Though his knowledge of fine libations consists mostly of the dairy variety from the House of Cambridge, Prince George, the two-week-old heir to the British Throne, has been awarded official VIP status this week at one of Cambridge’s oldest drinking establishments.
Situated on the edge of verdant Midsummer Common, the Fort St George Pub has reserved a permanent window seat for the newest Royal in its olde world dining room. Featuring herringbone parquet floors, rustic oak beams, two reproduction throne-like chairs, and what is left of the 16th century walls, the prime spot designated for the future king overlooks the winding River Cam, and is marked by a plaque and a high chair.
“As he gets older, we will make sure the seat under the plaque grows with him,” said John Cecchini, the pub’s manager. “He will forever be welcome here and we very much hope the whole family will be frequent visitors.”
Unbeknownst to the world at the time of the Duke and Duchess of Cambridge’s first official visit to Cambridge last November, the Duchess was newly expecting Prince George, their first child. The royal couple enjoyed a private lunch at the iconic pub, and a framed picture commemorating the occasion adorns the wall above the table reserved for their little boy.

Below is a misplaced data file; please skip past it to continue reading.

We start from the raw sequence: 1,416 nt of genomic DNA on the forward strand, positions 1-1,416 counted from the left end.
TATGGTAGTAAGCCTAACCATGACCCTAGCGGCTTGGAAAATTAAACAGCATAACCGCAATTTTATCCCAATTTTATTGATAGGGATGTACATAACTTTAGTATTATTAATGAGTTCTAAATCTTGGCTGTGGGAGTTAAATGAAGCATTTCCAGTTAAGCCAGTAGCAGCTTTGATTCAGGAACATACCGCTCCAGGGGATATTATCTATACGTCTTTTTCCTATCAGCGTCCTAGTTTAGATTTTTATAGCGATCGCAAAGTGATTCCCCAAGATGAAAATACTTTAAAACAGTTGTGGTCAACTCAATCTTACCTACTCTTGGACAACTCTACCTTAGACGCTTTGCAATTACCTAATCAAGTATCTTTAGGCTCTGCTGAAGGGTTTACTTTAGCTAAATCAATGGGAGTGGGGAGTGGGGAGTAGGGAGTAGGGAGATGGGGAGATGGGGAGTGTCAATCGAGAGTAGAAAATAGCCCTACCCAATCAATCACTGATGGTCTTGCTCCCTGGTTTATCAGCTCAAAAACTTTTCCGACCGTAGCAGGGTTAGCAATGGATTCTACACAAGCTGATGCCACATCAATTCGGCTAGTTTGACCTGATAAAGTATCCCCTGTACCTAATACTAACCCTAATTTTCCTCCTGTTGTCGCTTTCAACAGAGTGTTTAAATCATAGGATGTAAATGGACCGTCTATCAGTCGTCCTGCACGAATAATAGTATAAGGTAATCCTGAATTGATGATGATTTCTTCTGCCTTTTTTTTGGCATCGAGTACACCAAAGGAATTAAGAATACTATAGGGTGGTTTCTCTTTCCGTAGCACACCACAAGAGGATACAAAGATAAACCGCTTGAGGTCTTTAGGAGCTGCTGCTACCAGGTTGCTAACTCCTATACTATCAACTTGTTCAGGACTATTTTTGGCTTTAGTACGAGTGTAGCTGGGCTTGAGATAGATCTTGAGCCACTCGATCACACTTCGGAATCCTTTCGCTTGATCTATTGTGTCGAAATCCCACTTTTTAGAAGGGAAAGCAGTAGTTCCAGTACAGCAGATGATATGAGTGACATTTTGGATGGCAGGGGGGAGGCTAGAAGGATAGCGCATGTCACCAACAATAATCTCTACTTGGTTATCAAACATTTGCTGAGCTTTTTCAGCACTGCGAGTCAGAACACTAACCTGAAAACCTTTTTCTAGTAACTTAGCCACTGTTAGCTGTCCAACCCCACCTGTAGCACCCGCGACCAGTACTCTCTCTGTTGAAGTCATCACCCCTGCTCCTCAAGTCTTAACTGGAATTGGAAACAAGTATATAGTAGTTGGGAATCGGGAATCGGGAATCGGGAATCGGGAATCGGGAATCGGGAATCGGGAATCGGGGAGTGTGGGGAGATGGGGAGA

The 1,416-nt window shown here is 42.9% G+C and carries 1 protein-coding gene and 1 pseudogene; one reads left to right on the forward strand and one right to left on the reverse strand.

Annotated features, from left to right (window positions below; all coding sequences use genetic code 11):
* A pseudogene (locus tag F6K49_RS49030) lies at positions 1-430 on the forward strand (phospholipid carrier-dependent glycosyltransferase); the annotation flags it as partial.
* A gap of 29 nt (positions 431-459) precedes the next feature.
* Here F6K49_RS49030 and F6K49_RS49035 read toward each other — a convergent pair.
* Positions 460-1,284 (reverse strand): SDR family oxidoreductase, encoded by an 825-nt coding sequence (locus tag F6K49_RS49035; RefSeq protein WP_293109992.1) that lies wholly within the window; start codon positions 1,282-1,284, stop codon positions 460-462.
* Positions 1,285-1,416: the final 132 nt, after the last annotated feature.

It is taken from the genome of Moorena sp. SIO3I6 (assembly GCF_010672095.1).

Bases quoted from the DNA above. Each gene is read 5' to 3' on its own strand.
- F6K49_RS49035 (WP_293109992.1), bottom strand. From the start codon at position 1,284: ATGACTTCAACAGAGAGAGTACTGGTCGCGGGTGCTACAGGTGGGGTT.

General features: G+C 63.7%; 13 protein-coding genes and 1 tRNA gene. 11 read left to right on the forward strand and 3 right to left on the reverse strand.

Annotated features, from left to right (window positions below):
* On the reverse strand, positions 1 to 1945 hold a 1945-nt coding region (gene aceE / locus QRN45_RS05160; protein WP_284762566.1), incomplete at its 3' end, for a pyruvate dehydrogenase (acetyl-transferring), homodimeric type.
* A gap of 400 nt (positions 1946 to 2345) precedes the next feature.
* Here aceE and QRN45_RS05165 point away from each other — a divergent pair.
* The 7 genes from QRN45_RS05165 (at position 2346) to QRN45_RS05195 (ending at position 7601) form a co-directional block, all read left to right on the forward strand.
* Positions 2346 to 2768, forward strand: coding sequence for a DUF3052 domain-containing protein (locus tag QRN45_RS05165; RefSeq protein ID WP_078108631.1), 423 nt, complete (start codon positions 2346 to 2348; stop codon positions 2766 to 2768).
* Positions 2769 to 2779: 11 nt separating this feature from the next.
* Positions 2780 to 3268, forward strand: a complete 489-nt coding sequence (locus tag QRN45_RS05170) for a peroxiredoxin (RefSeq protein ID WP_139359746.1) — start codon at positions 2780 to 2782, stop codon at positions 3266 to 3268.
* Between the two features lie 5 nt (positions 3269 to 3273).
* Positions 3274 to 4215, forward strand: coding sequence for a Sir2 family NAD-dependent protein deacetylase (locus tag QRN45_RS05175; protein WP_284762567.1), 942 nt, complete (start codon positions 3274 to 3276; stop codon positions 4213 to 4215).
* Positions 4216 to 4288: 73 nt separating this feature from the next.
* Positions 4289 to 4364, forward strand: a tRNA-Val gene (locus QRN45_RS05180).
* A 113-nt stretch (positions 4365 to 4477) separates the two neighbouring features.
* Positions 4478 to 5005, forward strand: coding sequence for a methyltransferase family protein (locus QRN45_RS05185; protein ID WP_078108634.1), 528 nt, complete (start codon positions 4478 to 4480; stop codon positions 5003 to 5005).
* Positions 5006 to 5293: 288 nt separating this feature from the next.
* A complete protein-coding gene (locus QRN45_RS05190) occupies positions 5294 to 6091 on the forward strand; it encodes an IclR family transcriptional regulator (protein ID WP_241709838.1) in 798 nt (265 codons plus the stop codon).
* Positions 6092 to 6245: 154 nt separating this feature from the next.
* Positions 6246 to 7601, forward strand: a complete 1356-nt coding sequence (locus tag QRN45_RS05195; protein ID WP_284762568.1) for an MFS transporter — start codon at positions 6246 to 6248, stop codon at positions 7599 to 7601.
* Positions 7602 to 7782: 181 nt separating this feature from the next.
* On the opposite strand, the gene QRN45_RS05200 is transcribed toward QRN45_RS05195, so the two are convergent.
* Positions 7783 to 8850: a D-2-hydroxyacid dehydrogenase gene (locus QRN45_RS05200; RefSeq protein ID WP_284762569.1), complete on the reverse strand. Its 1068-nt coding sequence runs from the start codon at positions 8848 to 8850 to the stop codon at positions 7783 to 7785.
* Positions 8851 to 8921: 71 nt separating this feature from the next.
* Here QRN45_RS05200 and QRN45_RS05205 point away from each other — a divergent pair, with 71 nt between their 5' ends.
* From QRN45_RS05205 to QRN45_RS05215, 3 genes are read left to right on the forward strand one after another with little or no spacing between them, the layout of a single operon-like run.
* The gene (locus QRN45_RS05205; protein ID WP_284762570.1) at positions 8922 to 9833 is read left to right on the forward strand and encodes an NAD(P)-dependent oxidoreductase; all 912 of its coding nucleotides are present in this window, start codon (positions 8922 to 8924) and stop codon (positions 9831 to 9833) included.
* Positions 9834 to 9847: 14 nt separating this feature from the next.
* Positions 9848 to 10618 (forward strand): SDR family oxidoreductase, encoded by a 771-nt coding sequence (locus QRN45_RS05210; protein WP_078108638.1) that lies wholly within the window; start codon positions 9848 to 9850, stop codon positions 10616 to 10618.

“When the world found out William and Kate were expecting we were thrilled, having welcomed them into the pub just a few weeks earlier,”said the manager. “Now he is here safe and sound, we want the family to know they are very welcome to come back any time, and there will always be a reserved space for him.”
The Fort St George, said to be the oldest public house on the River Cam, boasts a small assortment of “real cask ales”, and pub classics such as Gloucestershire Old Spot Sausages, Haddock & Chips and Burgers. The menu also features a variety of trendy mains such as Butternut Squash Risotto, Paneer and Vegetable Skewers, “home-cooked roast on Sunday”, and an expanded wine list. Initially built on an island served by a ferry, the public house joined the mainland on Midsummer Common in 1837 when the locks were filled in. The Common also happens to be the burial site of many of Cambridge’s early plague victims.
The Fort St George pub belongs to the Greene King consortium which “operate(s) around 2,300 pubs, restaurants and hotels, including popular national brands such as Hungry Horse and Loch Fyne Restaurants.” They “also produce iconic ale brands such as Greene King IPA, the UK’s no.1 cask ale, and Old Speckled Hen, the UK’s no.1 premium ale.” Greene King “employ(s) around 22,000 people across the UK, around half of which are under the age of 25.”